“Clear is kind, unclear is unkind”
When you hear something like that coming from both horse trainers and self-help gurus, someone like myself takes note. As a self-admitted conflict avoider, one of the greatest gifts I got in my 30’s was getting more comfortable with conflict. I wish I had gained that earlier, but a concept like clear is kind, unclear is unkind is really helpful in helping make that jump.
From the horse’s mouth
Just for grins, imagine you’re a horse. You don’t understand English, and your rider is pulling on your reins. It’s kind of the same way they pull on your face when they want you to stop, but you’re already stopped. Then they change and pull on one rein. They drop that rein and kick and pull with both reins again. Next they stop doing that and start wiggling their butt in the saddle. Now the other rein, then the two reins again….oh my gosh, is your brain fried yet? My pretend horse brain sure is.
What in the world does this person want from me? These are unclear signals, and what this rider is putting you (neigh…you’re the horse remember?) through is unkind, even if that isn’t the intention.
Instead imagine the rider stops you, and keeps pulling on those reins. You’re a little confused because usually when you stop they stop pulling. But they just sit there with consistent pressure on those reins. You bob your head, nothing changes. Then you take a step back and the pressure goes away. Hmmm. The rider pulls gently on the reins again just like they did that first time. Tentatively you take another step back and the pressure goes away. Huh. Next thing you know they do it again, you take two steps back this time and the pressure goes away and you get a nice little neck scratch. Bingo!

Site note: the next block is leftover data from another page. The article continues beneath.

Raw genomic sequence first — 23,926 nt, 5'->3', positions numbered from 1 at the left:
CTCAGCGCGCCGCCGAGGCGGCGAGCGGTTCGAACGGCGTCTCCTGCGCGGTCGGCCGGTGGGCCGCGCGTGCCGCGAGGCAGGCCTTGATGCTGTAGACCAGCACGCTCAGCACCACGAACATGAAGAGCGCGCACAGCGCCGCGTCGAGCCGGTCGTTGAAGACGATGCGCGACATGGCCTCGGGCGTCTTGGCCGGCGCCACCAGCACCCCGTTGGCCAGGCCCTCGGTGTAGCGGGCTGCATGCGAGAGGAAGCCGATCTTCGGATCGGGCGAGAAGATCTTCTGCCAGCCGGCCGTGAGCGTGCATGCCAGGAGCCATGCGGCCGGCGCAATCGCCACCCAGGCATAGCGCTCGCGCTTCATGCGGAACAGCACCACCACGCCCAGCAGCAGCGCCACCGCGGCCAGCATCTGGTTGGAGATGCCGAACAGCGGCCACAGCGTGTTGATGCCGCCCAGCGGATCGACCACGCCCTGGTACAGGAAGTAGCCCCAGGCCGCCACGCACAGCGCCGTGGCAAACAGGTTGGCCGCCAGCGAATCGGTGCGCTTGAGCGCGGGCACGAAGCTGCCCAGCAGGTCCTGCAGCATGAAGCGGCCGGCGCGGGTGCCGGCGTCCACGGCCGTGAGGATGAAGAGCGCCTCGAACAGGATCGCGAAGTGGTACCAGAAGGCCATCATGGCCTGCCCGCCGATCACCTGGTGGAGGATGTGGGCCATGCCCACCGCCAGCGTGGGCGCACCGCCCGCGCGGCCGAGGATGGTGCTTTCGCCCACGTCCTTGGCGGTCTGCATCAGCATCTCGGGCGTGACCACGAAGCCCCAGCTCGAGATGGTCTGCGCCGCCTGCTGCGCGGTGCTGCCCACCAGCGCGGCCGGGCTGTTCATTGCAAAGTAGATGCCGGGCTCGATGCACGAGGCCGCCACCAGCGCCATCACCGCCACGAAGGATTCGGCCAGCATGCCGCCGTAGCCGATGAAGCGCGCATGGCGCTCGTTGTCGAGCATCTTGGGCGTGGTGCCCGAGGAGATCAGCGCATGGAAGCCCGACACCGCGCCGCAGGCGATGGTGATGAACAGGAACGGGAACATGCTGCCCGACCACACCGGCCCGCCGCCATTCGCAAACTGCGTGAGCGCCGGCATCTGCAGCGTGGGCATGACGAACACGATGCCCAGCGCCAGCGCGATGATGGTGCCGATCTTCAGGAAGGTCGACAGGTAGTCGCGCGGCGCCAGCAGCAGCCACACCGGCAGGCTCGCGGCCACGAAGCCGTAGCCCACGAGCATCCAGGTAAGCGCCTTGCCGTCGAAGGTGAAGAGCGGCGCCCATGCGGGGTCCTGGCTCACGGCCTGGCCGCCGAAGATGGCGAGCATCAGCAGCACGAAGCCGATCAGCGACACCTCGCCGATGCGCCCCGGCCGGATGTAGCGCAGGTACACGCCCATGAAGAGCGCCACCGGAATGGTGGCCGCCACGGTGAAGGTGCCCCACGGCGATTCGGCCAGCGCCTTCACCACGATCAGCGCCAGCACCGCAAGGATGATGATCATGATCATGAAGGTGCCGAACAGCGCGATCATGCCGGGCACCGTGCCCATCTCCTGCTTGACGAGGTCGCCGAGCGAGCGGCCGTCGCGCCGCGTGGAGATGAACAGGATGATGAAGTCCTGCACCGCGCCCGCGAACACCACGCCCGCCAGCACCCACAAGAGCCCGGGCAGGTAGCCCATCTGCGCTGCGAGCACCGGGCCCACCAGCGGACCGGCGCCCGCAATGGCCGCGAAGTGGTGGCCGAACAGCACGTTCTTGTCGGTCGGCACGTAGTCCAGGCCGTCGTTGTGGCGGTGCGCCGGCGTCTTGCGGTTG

That simple, consistent pressure when you’re stopped means back up. Got it. That ride is clear and kind. You’re a happy horse.
So how does that apply to adulting advice?
Now step out of those horseshoes, and do you see how this translates into humans? When you are frustrated because your teammate isn’t carrying their share of the work on a project you’re both working on, does beating around the bush, hinting and jabbing different ways, or making sarcastic comments under your breath help? Would it be more kind to just share with them that you are frustrated they aren’t doing the work they said they would do? You can be clear and kind at the same time. Kind is polite, respectful, and considerate, but you can still communicate your frustration in a clear way.
So, take a deep breath, pick up those reins, and send clear and kind messages.